Normal elections have not produced such a turn-out or support. The plebiscite proves that the people were sick and tired of the opportunism of professional politicians lying and jockeying for power. In plebiscites, there are not two persynalities waging a battle for persynal gain. There is one persynality asking people thumbs up or down on an issue of substance.

More importantly the overwhelming success of Hitler destroys a number of stupid pseudo-theories of politics. One platitude is that Nazism is only an extremist philosophy and in fact joins up with communism in the extreme of "totalitarianism." However, if Nazism is "extremism," instead of the normal functioning of decadent imperialism in a desperate situation, how did the plebiscite gain such support? It must also be pointed out that communism had been crushed to insignificance at that point. By simple mathematics we must either acknowledge that the non-Nazis in Hitler's Germany were the extremists, or else the word "extremist" loses its meaning.

We Maoists can see that the support of the German people for the plebiscite cannot be written off as mass psychosis or extremism. Rather it is the latent possibility of any imperialist country in crisis. There is a mass base for reaction -- the labor aristocracy. When that mass base faces destruction, it does not opt for proletarian revolution as its first option. That is why Lenin was correct to speak of entire countries as parasites. It is also why the Nazis scapegoated the Jews for parasitism. The Nazis sought to divert the proletarian internationalist attack by blaming only a section of imperialist country whites for parasitism. Understanding Hitler's tactical focus on Jews, Roma, gays and other minorities helps us to understand the tactics of social-chauvinists today as well. Those who claim Socialism or Communism while attempting to isolate a section of the labor aristocracy as the sole imperialist-nation parasites are only prolonging the life of imperialism by muddying the definition of the proletariat.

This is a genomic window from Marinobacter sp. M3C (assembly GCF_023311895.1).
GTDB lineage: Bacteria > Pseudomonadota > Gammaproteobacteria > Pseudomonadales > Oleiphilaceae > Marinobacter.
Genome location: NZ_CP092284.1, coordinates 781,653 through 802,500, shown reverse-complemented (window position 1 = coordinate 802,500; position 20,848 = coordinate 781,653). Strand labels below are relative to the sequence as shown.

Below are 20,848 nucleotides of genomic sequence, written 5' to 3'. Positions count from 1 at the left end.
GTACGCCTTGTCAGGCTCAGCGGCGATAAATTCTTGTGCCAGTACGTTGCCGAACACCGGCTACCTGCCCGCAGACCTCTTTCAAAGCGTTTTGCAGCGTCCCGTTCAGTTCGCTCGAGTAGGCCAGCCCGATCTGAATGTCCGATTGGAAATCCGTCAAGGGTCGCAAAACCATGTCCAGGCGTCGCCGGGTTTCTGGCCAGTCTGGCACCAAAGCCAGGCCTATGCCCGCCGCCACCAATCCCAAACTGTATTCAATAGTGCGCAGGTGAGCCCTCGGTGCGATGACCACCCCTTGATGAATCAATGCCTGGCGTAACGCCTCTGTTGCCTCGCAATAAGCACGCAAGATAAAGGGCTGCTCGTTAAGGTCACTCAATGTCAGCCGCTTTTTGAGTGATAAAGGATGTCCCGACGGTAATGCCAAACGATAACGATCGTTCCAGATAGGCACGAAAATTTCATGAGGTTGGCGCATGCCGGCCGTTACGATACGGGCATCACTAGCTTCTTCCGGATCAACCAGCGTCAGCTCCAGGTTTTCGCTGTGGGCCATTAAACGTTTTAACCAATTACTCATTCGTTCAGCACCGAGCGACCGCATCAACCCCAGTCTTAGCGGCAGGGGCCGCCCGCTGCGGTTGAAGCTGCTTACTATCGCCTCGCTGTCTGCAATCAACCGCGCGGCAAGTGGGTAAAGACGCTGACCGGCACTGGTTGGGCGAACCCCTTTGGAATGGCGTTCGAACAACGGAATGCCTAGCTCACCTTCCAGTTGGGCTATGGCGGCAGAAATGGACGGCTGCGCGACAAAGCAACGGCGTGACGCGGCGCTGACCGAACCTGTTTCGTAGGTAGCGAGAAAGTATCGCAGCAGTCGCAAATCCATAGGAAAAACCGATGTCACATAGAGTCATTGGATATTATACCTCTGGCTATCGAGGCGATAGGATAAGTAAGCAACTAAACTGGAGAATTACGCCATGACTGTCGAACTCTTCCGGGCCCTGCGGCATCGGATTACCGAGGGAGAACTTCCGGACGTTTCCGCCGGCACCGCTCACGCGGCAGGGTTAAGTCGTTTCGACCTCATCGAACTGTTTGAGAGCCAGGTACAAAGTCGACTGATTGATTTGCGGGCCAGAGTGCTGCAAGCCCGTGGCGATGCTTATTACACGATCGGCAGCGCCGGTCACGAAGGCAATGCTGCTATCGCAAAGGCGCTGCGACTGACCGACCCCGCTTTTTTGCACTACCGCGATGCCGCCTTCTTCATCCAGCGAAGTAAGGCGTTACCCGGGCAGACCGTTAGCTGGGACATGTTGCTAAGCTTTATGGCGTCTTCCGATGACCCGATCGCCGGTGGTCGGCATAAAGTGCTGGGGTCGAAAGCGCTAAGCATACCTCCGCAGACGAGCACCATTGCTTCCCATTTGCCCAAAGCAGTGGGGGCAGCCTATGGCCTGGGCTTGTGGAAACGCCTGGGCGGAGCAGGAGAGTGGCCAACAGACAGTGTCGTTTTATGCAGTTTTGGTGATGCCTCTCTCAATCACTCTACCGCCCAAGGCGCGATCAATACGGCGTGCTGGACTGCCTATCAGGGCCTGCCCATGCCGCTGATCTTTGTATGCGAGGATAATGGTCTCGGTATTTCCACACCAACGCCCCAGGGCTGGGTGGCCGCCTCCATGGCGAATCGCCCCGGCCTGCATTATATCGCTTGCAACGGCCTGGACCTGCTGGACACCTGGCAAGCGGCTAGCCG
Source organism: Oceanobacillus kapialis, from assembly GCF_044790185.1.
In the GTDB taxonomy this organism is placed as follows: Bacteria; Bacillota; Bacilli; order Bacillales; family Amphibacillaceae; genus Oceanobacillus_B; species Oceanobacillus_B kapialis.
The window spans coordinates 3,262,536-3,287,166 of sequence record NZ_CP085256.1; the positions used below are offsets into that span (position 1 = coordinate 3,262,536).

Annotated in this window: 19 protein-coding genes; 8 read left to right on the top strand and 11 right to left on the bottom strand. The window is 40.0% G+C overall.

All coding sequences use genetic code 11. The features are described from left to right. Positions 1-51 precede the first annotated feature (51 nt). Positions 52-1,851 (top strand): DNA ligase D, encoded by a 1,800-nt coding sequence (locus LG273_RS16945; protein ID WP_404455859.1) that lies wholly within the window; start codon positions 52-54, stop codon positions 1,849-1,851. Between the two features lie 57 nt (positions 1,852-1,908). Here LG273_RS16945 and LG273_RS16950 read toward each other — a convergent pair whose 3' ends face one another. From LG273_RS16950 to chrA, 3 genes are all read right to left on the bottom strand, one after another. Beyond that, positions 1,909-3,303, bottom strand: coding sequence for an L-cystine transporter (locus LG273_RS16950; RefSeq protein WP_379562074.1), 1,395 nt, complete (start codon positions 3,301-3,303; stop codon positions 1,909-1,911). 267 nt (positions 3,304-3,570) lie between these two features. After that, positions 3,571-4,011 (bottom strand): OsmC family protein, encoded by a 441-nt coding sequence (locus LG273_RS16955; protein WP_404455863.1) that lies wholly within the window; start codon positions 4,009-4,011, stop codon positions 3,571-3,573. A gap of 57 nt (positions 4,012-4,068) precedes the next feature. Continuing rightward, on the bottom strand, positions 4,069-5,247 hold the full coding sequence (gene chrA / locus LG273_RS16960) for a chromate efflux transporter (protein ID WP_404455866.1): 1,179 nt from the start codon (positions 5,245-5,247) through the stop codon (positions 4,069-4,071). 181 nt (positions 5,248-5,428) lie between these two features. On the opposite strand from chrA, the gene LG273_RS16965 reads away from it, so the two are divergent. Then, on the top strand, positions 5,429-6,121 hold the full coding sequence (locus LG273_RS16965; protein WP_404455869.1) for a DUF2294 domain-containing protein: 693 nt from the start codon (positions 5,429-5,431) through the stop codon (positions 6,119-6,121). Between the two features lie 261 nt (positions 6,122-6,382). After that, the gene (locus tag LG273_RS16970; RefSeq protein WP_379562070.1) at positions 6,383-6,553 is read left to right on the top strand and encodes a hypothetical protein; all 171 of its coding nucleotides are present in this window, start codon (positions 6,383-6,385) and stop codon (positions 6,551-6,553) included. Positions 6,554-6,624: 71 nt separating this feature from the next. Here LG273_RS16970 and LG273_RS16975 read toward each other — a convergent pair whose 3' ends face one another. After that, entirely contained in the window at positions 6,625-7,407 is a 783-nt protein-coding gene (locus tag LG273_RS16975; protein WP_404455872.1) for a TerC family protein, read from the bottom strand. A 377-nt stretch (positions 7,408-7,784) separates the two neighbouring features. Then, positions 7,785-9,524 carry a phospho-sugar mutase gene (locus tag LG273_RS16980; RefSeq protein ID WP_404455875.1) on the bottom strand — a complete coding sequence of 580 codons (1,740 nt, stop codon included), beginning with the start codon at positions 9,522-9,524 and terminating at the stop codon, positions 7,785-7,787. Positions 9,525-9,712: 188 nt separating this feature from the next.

Hoffman himself admits that "on the whole, at all times from 1933 to 1945 the majority of German voters, indeed of the entire population, supported the government, albeit with varying degrees of willingness."(p. 51) MIM will not marginalize such a fact. We hold the opinions of the German majority to be principal in discussing the internal politics of Germany. However distasteful these opinions may be, we must deal with the will of this alarming majority as the motive force of German history at that time.